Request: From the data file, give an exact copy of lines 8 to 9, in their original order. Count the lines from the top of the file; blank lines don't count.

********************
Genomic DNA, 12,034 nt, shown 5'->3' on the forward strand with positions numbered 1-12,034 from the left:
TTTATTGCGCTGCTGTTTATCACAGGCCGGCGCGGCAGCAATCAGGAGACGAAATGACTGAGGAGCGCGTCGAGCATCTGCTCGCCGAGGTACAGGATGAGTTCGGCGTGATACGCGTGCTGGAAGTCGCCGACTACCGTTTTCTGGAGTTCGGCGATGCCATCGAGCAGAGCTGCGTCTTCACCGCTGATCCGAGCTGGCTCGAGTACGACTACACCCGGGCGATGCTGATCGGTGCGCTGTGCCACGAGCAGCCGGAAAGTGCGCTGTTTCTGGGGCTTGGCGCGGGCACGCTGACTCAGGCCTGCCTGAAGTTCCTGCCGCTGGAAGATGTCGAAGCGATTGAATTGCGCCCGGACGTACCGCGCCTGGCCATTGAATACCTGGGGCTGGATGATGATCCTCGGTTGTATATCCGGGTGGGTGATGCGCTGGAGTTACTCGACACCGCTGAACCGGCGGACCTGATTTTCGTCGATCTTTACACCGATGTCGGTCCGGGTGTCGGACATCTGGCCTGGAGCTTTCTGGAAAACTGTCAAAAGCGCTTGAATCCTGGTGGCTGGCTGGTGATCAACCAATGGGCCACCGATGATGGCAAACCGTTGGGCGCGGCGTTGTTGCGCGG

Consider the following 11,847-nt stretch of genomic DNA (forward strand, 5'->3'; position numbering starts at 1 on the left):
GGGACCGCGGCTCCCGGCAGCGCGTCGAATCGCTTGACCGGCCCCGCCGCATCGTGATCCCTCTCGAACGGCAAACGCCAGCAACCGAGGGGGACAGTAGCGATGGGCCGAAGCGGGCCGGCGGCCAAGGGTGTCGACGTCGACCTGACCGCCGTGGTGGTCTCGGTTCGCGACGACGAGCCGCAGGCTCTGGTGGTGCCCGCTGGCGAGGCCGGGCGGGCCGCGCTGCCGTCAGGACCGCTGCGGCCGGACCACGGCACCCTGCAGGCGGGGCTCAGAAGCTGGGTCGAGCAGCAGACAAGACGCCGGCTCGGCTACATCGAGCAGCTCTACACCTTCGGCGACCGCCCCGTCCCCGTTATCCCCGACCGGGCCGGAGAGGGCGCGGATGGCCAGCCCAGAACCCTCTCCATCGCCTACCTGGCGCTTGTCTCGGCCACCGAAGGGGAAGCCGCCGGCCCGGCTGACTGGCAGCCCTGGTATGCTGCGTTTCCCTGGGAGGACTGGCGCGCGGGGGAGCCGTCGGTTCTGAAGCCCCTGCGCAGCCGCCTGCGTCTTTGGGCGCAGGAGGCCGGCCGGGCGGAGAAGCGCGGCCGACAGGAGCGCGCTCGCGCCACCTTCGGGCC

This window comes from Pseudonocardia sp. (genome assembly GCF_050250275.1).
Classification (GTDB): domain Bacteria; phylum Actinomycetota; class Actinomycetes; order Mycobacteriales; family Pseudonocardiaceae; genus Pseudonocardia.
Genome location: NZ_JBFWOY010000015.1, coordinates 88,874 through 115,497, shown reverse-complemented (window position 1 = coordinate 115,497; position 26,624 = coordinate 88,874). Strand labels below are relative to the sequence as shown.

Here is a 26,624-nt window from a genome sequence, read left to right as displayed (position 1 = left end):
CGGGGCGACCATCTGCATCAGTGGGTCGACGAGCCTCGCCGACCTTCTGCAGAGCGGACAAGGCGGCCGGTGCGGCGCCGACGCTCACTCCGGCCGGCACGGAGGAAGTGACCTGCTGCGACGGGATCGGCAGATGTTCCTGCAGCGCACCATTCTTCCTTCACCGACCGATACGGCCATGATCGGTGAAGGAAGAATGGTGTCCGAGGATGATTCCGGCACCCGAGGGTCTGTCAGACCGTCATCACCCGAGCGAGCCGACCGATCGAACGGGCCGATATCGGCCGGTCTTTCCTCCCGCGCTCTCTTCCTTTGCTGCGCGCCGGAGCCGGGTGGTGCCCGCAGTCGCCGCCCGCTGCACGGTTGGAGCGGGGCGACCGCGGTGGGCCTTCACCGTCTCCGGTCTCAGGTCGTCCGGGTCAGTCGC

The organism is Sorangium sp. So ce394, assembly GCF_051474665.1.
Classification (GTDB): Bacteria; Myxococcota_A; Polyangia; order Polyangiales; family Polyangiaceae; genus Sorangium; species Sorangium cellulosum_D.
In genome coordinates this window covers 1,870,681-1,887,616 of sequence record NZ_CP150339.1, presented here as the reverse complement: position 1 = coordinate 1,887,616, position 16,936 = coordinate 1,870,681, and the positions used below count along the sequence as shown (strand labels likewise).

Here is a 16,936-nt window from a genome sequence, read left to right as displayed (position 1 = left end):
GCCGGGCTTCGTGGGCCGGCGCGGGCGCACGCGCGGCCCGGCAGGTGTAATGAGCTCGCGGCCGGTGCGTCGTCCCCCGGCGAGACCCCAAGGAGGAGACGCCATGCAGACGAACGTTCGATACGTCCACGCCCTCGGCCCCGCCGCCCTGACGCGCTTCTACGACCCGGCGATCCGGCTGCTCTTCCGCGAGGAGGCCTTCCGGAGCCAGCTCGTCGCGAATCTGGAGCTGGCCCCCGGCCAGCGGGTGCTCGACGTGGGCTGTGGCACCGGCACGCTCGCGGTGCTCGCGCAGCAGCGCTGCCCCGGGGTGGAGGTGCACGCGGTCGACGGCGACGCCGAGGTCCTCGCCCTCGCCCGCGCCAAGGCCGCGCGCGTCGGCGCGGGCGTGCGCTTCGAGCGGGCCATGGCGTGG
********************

Here is a 26,624-nt window from a genome sequence, read left to right as displayed (position 1 = left end):
CGGGGCGACCATCTGCATCAGTGGGTCGACGAGCCTCGCCGACCTTCTGCAGAGCGGACAAGGCGGCCGGTGCGGCGCCGACGCTCACTCCGGCCGGCACGGAGGAAGTGACCTGCTGCGACGGGATCGGCAGATGTTCCTGCAGCGCACCATTCTTCCTTCACCGACCGATACGGCCATGATCGGTGAAGGAAGAATGGTGTCCGAGGATGATTCCGGCACCCGAGGGTCTGTCAGACCGTCATCACCCGAGCGAGCCGACCGATCGAACGGGCCGATATCGGCCGGTCTTTCCTCCCGCGCTCTCTTCCTTTGCTGCGCGCCGGAGCCGGGTGGTGCCCGCAGTCGCCGCCCGCTGCACGGTTGGAGCGGGGCGACCGCGGTGGGCCTTCACCGTCTCCGGTCTCAGGTCGTCCGGGTCAGTCGC